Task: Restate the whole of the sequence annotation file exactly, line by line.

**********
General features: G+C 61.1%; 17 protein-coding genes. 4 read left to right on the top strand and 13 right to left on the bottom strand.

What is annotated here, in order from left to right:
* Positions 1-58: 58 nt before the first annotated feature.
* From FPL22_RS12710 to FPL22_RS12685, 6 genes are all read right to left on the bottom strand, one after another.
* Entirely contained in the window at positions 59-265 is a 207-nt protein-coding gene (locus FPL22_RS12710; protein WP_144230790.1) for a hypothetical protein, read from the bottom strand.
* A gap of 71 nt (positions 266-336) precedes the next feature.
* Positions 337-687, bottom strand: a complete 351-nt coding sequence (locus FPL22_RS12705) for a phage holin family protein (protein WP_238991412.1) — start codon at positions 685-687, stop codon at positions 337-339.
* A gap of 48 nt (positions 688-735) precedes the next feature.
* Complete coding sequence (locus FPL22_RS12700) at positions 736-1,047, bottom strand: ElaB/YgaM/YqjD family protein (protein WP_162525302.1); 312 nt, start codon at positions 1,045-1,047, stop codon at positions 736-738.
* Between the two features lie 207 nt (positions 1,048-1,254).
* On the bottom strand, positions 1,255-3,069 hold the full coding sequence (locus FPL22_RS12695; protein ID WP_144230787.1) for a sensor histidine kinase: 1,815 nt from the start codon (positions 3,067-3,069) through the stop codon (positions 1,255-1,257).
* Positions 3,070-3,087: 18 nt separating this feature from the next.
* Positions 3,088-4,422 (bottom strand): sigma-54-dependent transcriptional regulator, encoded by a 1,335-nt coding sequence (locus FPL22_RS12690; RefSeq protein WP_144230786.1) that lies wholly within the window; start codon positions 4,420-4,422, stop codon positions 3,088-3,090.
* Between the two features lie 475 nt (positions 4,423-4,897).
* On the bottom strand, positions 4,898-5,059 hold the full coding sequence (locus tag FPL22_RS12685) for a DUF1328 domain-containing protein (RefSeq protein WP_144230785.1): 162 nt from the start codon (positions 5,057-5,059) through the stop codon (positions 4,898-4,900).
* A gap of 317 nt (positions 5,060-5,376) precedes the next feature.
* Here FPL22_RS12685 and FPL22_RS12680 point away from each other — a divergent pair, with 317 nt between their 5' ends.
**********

General features: G+C 61.1%; 17 protein-coding genes. 4 read left to right on the top strand and 13 right to left on the bottom strand.

What is annotated here, in order from left to right:
* Positions 1-58: 58 nt before the first annotated feature.
* From FPL22_RS12710 to FPL22_RS12685, 6 genes are all read right to left on the bottom strand, one after another.
* Entirely contained in the window at positions 59-265 is a 207-nt protein-coding gene (locus FPL22_RS12710; protein WP_144230790.1) for a hypothetical protein, read from the bottom strand.
* A gap of 71 nt (positions 266-336) precedes the next feature.
* Positions 337-687, bottom strand: a complete 351-nt coding sequence (locus FPL22_RS12705) for a phage holin family protein (protein WP_238991412.1) — start codon at positions 685-687, stop codon at positions 337-339.
* A gap of 48 nt (positions 688-735) precedes the next feature.
* Complete coding sequence (locus FPL22_RS12700) at positions 736-1,047, bottom strand: ElaB/YgaM/YqjD family protein (protein WP_162525302.1); 312 nt, start codon at positions 1,045-1,047, stop codon at positions 736-738.
* Between the two features lie 207 nt (positions 1,048-1,254).
* On the bottom strand, positions 1,255-3,069 hold the full coding sequence (locus FPL22_RS12695; protein ID WP_144230787.1) for a sensor histidine kinase: 1,815 nt from the start codon (positions 3,067-3,069) through the stop codon (positions 1,255-1,257).
* Positions 3,070-3,087: 18 nt separating this feature from the next.
* Positions 3,088-4,422 (bottom strand): sigma-54-dependent transcriptional regulator, encoded by a 1,335-nt coding sequence (locus FPL22_RS12690; RefSeq protein WP_144230786.1) that lies wholly within the window; start codon positions 4,420-4,422, stop codon positions 3,088-3,090.
* Between the two features lie 475 nt (positions 4,423-4,897).
* On the bottom strand, positions 4,898-5,059 hold the full coding sequence (locus tag FPL22_RS12685) for a DUF1328 domain-containing protein (RefSeq protein WP_144230785.1): 162 nt from the start codon (positions 5,057-5,059) through the stop codon (positions 4,898-4,900).
* A gap of 317 nt (positions 5,060-5,376) precedes the next feature.
* Here FPL22_RS12685 and FPL22_RS12680 point away from each other — a divergent pair, with 317 nt between their 5' ends.